—I think that Mr Fowler of Braemore has anticipated any remark I would have wished to make on the subject. I heard what Mr Fowler stated, but I could not hear what some of the other witnesses said. I would be inclined to endorse almost all Mr Fowler said. The people's crofts are small, but I believe, small as they are, the population being a fishing population, find it difficult to manage even those sinall crofts. They cannot work at them in winter on account of the weather, and they are generally employed then preparing nets for fishing. Then spring comes on and they have the whole work of the lot to do in a few weeks in order to get it forward so as to enable them to go to the fishing. They labour hard then, no doubt. They go to the Lewis fishing in the early part of spring when they have got their land sorted and sown and their peats cut. Then they leave the whole work of the lots to the members of the family who are left behind, their wives and children. Their lots are small, but if they continue to be fishermen as well as landsmen, I don't know that it would be a great advantage to them to have much larger lots. I should like to see them comfortable, but I don't think it would be an advantage to them to have a very large lot, and for this reason —if they have a very large lot, they require more hands and more time to work it, and the best part of the fishing season is past before they can engage in fishing. But if it can be arranged that they could get throughout the parish nice sized farms so as to make them a kind of middlemen, I think that would be desirable; because there is a great gulf betwixt the higher and lower classes. If there were farms, I should say, of not less than fifty acres, with a considerable stretch of hill ground attached, I think they would be able to keep their family comfortably. But then they would have to confine themselves to the land. They would have work for a pair of good strong little horses. With less land than that I don't see they could support a family and be able to send their sons to trades. I would like to see a gradation of classes,—small tenants, middle tenants, and large tenants, and shooting tenants besides. It was remarked by Alexander Mackenzie just now that there were lands that could be given to the tenants. I don't see where these lands are. The lands that Allan Mackenzie and the other man had I have divided and made into small lots. There were several young men who got married and who were hanging about their fathers' houses, and I thought it was much better that they should have something of their own, however small, than be hanging about that way, and I divided the lands for them. I would like to give them more land, but I cannot give them what I do not possess. I am trying to make the best of it in that way. Alexander Mackenzie said there was some land of people who went to America. There were three families went to America a good many years ago, and I was exceedingly sorry to part with them; but it was a matter of necessity with some of them. They had to labour and were not able to save their families. They had relations in America who were in very comfortable circumstances, and their relations induced them to go to America, and they did, and upon the whole they were, some of them, in rather comfortable circumstances. But there was one family, a young married man, who had for a long time to support his father and mother, and his family was increasing and he saw he could not manage at all. He was corresponding with his brother who told him there was a lot of land waiting him in America if he would only go out. The young man saw he could not manage at home, and engaged his passage for Quebec or Montreal. He engaged his passage before he went to the fishing —he had a share of a boat—and when he came back he found that he could not manage after all to go, and that he would forfeit something like £ 5 which was a great consideration for the poor fellow. I saw him and he told me this. I said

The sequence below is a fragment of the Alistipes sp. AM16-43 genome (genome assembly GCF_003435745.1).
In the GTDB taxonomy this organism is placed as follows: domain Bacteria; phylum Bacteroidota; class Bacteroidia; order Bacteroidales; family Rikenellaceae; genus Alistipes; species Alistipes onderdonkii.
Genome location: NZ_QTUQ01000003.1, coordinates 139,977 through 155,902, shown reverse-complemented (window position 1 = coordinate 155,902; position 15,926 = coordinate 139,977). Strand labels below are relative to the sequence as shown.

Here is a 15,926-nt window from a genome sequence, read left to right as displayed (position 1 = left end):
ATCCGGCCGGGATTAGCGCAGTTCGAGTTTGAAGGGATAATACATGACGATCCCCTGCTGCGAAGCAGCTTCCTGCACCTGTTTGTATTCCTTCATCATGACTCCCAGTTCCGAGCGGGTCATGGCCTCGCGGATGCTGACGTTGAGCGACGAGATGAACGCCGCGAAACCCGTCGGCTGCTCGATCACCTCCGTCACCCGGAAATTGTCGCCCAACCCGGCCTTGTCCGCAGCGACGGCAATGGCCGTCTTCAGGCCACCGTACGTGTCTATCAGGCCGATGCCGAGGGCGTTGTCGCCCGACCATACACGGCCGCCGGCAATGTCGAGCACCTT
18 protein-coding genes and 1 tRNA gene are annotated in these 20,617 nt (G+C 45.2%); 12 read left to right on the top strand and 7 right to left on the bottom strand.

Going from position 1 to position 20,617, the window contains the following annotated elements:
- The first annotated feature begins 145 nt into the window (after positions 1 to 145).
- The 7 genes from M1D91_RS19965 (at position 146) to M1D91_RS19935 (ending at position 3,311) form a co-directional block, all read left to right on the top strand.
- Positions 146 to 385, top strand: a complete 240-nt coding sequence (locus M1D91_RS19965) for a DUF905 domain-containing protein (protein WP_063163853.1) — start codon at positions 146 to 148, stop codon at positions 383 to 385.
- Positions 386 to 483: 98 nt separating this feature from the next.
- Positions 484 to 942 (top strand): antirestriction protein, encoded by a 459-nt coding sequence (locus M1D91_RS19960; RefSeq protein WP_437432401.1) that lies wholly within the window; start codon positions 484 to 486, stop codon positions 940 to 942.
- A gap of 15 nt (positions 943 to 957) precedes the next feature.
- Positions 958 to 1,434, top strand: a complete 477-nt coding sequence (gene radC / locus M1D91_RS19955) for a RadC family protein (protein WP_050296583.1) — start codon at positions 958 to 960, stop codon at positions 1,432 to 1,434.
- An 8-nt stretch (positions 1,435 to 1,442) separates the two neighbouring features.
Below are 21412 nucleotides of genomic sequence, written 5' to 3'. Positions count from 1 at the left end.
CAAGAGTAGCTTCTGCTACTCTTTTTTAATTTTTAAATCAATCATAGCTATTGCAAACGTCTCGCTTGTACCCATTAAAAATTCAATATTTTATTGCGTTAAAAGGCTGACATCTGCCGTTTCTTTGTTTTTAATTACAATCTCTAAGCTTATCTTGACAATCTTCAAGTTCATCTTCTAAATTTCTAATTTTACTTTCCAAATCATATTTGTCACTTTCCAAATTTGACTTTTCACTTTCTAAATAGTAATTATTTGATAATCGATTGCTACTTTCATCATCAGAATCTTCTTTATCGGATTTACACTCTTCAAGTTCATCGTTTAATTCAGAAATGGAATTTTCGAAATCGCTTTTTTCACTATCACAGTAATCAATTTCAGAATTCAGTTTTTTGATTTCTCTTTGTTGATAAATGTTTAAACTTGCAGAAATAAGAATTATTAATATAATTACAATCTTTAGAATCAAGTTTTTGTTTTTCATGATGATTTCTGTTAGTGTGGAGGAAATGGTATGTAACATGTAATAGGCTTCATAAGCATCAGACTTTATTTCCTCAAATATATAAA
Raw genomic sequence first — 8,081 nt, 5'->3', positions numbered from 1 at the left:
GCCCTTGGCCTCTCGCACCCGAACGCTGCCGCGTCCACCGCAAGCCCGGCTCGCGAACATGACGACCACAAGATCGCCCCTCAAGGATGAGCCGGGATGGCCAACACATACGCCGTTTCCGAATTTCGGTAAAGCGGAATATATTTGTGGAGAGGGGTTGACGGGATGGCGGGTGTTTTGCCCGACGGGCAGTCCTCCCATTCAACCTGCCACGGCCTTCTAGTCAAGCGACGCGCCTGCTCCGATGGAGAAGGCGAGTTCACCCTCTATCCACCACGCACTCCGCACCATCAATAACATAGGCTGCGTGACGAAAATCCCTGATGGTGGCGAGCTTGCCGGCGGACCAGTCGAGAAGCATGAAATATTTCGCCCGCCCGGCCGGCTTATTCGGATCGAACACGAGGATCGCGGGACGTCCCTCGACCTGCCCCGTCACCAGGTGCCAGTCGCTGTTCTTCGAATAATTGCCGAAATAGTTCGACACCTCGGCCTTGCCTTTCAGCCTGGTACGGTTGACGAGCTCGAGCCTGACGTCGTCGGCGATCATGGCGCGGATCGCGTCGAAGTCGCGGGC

—' Don't lose heart, but after you have made such preparation, wind up your affairs and let me know how matters stand.' He did so, and after all he found that he would be a few pounds short. I said
—' Poor fellow, I can't see you at a loss; go on with your arrangements and I will give you what shall enable you to go away.' I gave him what he wanted, £5, and said 'you had better take this £1 over; I am sure you will stand in need of it.' He would not take a penny more. He said he thought he would have what would do. He was about £12 or £15 in arrears at that time; but that was nothing at all.

28703. Who got the lands which those people rented ?
—This ground I have got in my own hands, as it adjoins ground in my own possession ; but there are two tenants yet. With regard to this poor fellow, I may mention that when he got to Glasgow he ran short; he had only two shillings when he went on board ship. He wrote me two lines saying he wished I was there. He got on with his family, but I fortunately took the precaution to give him a letter to the Emigration Society. I did not know who they were, but I gave him that letter simply states that he was a decent good fellow, very poor, and that I was afraid he would land in poverty in America, and that if he called at their office they might rely on what he stated. He did call at the office. He had 800 miles to go up the country, and they sent him forward and provisions along with him.

28704. Did he do well after that ?
—He got on very well at first, but the poor feHow was killed by a tree which he was cutting down.